In light of New York Fashion Week (and the totally unsurprising, essentially pro-ana dieting crap that came out of it), there’s been a lot of attention paid to a particularly disturbing health trend with an even more disturbing name: “Skinny fat.” Which is when a thin person eats or behaves in ways often ascribed (but not universally true) to a fat person. But “skinny fat” is a problematic term, and I’d argue that it’s time to come up with something better–like “unhealthy,” regardless of size.
The main trouble with skinny fat, which I’m taking out of quotations because it’s distracting, is that it plays off the idea that skinny is necessarily healthy, and that fat is necessarily not. And at a time when the United States is battling unhealthy levels of overweight and obesity, that dichotomy is really dangerous. Because, while expanding waistlines are concerning, the focus is being placed too greatly on how people look, and not enough on how they feel, how they’re taking care of themselves, or how healthy their bodies are.
Plenty of strong, healthy women who make smart health choices and exercise regularly are still considered “fat.” It is possible to be clinically overweight and healthy, as long as a balanced diet and regular exercise is part of the equation. These people are considered regular fat (not skinny fat), and scorned in our society and judged and generally shamed in a really unjust and negative way.
There are also plenty of underweight or “normal” weight women eat processed, nutrient-deficient, high-calorie foods, walk fewer than 5,000 steps per day, and never hit a gym. They have little muscle definition, weak bones, and high risk of heart disease. These people are considered skinny fat, and are most often viewed as enviable; think of the praise lavished on women who can “eat whatever they want” and never gain weight.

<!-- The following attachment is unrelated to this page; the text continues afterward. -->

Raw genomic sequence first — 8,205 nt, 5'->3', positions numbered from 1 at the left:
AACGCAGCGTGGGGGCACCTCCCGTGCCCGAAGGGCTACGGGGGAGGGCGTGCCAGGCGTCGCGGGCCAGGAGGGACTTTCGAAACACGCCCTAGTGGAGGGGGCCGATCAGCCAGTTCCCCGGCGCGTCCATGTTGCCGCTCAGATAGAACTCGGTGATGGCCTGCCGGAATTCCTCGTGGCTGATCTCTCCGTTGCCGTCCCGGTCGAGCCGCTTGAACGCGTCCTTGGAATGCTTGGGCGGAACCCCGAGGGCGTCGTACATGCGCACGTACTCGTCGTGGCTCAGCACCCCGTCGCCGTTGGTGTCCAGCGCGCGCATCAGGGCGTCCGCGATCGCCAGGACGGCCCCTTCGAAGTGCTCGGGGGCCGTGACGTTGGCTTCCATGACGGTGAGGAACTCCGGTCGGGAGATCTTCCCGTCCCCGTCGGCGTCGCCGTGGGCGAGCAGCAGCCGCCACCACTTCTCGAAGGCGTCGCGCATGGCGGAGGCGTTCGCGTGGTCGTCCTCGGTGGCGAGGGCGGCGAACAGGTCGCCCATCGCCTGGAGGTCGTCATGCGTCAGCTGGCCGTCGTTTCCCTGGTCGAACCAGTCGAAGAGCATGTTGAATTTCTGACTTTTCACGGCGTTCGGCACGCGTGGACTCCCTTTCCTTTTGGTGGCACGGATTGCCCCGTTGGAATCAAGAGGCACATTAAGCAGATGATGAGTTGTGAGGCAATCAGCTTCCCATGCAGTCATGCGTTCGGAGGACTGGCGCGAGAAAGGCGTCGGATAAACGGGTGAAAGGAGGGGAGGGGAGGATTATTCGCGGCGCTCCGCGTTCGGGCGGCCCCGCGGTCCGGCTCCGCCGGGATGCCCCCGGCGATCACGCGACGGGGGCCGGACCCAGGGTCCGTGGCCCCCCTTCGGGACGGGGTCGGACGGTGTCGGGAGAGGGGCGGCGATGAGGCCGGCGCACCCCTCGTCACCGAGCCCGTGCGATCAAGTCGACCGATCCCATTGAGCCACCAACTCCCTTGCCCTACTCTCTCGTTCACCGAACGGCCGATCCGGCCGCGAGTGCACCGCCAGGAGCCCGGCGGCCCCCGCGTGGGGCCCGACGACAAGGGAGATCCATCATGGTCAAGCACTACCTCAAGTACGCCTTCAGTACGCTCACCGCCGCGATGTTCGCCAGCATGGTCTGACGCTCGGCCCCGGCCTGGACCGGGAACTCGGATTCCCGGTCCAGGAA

Skinny fat people are every bit as much at risk of the factors that are contributing to American obesity–limited access to healthy food, misinformation about what’s healthy, lack of green space, a sedentary lifestyle, etc.–but they are frequently left out of the conversation surrounding the obesity epidemic because, well, they don’t “look” unhealthy.
By and large, it’s still considered better, both socially and by plenty of healthcare providers, to be thin…even if it means you’re in terrible health. Which is the problem with the term “skinny fat.” It doesn’t really get at the real underlying health risks of a lack of exercise or poor diet–it just continues to perpetuate the idea that it’s shocking or an aberration when skinny people aren’t healthy, and equally as shocking when fat people are.
Instead of relating health back to body size or shape, let’s just call skinny fat what it is: unhealthy.
Image: Doruk Sikman via Shutterstock